XMM-Newton geared up to serve its users even better
1 February 2001With a spacecraft behaving admirably, a greatly improved efficiency in managing observations, and the extremely high-quality science data being returned, members of the XMM-Newton Science Working Team (SWT), who met in Spain on 23-24 January, were justifiably happy. Attendance was exceptional for this last SWT in its present form.
Mission operations during the first year have largely been devoted to instrument calibration and to guaranteed-time observations for the Principal Investigator teams, as planned. But since 1 January 2001, a sizeable fraction of the observing time is being used by guest observers. In order to better serve this wider community the XMM-Newton Project Scientist, Fred Jansen, is recommending to ESAs Director of Science that the SWT henceforth becomes a users group.
Fred Jansen is already preparing the second call for proposals for the next round of observations. The Science Working Team, including all those who have made XMM possible, has done a remarkable job, he explains. We must now be guided by people outside, by the majority of the astronomers we aim to serve. They must be able to tell me what they think the Science Operations Centre (SOC) should be doing.
ESAs X-ray observatory was accomplishing its 205th orbit as the SWT met at XMM-Newtons SOC at VILPSA near Madrid. It is there that observations are scheduled and where the science data arrives. After a slow start, the operating efficiency has practically reached its theoretical limit.
We have entered a more stable and mature phase of the project, said Jean Clavel, Science Operations Manager. We are now planning observations 9-10 revolutions in advance. Certain manual adjustments to the observation timelines are still required but our overall efficiency is around 60%, much like NASAs Chandra.
The observatory will soon be able to continue observations whilst at its furthest distance from Earth. A new tracking station at Santiago in Chile is joining those at Perth and Kourou. This will allow uninterrupted reception of science data during the apogee passage. Santiago will be brought on line early February.
The ground segment controlling the spacecraft and receiving the science data is functioning very well, reported Dietmar Heger, Spacecraft Operations Manager. Everything aboard XMM is nominal, none of the spacecrafts backup systems is being used and energy-wise we have comfortable margins: we are using less than 600 grams of hydrazine a month, and our solar-panels are holding good. There were no problems during the eclipse period last year and we are confident for the next one in March said Heger. In fact things are going so smoothly that more than 99% of the science data is being recovered.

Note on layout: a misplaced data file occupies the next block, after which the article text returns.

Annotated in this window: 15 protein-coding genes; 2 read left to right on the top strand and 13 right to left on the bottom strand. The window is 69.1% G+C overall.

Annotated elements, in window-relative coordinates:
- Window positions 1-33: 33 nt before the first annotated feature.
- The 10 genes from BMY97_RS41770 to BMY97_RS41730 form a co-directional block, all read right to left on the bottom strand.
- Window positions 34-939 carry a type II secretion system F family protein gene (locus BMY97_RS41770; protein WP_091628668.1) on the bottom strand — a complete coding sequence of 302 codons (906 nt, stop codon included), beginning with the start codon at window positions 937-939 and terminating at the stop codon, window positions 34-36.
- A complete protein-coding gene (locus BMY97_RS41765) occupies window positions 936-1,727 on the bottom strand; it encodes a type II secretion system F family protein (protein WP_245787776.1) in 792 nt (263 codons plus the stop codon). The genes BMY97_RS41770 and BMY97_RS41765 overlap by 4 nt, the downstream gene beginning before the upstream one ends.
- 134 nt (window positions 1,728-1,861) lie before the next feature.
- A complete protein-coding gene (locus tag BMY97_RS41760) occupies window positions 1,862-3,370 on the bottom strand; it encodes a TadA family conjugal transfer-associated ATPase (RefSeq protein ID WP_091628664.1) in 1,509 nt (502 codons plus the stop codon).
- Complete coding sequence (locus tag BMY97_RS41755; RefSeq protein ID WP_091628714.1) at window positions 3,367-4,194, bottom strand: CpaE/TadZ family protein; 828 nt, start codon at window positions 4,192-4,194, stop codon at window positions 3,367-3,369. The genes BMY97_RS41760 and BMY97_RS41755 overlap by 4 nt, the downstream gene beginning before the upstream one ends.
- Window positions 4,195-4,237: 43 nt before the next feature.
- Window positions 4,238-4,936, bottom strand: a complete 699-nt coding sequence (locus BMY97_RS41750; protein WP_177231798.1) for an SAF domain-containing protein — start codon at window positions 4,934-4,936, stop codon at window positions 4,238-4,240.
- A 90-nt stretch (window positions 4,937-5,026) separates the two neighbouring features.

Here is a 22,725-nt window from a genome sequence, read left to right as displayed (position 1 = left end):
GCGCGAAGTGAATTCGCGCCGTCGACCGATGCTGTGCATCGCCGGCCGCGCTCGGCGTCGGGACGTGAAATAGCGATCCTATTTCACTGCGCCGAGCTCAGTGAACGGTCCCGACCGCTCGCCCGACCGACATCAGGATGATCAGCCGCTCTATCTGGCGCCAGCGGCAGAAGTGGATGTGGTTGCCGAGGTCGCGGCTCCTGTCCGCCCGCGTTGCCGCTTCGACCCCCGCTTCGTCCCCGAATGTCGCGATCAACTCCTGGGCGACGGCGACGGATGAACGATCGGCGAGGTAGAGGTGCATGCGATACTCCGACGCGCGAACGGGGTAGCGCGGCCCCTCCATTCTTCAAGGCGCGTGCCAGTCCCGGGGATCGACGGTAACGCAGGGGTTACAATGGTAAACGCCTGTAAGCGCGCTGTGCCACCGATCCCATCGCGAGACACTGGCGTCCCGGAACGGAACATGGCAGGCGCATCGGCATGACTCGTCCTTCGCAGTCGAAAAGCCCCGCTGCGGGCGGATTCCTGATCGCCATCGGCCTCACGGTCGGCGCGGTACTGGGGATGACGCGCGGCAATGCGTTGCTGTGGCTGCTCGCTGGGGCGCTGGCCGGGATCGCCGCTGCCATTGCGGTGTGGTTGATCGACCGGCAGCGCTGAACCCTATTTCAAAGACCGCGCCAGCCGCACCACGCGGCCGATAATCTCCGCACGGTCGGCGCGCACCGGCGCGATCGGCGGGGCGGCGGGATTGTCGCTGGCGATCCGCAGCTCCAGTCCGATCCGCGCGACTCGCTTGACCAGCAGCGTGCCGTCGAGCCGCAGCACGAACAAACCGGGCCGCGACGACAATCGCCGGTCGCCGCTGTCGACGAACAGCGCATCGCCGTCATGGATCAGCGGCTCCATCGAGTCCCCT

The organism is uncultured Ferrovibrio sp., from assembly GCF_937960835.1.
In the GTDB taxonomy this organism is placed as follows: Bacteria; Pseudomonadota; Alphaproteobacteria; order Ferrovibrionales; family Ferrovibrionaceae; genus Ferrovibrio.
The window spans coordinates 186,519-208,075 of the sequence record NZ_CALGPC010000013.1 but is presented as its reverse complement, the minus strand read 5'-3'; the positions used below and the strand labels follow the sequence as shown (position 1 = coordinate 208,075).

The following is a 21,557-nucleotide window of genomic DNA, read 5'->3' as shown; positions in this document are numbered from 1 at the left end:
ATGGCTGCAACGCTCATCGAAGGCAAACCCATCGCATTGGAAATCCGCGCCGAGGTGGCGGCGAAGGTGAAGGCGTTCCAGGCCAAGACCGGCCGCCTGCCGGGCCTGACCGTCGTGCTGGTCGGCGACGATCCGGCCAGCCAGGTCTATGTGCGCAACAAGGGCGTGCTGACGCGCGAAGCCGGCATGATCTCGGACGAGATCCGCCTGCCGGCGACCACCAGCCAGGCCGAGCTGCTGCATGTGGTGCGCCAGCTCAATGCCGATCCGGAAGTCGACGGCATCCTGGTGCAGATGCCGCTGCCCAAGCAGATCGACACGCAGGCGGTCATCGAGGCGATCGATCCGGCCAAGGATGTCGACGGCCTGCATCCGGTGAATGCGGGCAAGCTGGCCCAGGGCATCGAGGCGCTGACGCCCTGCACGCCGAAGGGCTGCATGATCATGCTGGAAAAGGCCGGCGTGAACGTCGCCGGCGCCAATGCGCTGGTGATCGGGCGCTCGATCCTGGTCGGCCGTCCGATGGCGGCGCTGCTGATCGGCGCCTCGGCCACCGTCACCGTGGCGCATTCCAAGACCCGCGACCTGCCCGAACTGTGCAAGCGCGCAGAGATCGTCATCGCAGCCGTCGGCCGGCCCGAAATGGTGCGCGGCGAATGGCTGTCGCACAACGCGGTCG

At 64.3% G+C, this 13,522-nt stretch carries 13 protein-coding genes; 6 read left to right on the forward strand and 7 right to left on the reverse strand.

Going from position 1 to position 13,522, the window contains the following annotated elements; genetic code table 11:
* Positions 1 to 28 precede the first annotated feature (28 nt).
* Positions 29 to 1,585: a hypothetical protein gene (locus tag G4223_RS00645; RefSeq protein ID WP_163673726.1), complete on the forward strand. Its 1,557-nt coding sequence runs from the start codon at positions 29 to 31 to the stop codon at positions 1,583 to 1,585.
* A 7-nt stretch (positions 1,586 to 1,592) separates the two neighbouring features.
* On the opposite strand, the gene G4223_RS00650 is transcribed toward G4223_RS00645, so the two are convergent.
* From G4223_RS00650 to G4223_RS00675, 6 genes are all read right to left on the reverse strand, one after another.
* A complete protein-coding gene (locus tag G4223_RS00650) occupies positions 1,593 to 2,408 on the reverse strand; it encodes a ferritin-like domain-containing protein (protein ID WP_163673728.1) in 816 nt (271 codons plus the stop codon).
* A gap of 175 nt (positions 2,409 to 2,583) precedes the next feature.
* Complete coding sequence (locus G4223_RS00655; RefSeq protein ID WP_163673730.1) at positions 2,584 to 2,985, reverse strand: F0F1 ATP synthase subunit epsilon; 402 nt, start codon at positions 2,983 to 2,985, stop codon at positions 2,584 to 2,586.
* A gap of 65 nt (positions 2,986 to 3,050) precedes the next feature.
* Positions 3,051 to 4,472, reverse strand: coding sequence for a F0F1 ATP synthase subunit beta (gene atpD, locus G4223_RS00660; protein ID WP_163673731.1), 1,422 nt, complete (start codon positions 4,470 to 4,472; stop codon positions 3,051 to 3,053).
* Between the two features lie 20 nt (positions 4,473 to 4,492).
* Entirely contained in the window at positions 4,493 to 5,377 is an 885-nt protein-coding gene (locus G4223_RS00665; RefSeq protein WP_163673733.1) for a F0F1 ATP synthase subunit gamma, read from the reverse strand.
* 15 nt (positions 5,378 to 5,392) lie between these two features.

The meeting heard reports on the status of all the science instruments. Although the two of the CCD detector chains of the Reflection Gratings Spectrometer (RGS) are inoperative, and no satisfactory explanation has yet been given for sudden occurrence of hot pixels on the European Photon Imaging Camera (EPIC), overall degradation is in line with expectations, as had been reported at last Novembers Radiation Workshop. However some participants warned against all sense of complacency. Natural decay of our instruments is occurring and we should not assume that everything will be fine for the next five years said EPIC PI Martin Turner.
In the final presentations, all the missions Principal Investigators agreed that the missions scientific results todate were truly living up to expectations. With each observation, XMM-Newton is identifying dozens of new X-ray sources and the new spectral and image data obtained on many known targets is providing a greater understanding of the cosmic processes at work. Many past interpretations are having to be reviewed.
XMM-Newton observations will inevitably raise questions which require other instruments, and or wavelength ranges, to solve the issues which are arising as a result of the XMM-Newton observation, and Project Scientist Fred Jansen announced at the SWT that joint observations are now under consideration with the European Southern Observatory (ESO), with NASAs Chandra mission, and with ESAs forth-coming gamma-ray space telescope, INTEGRAL.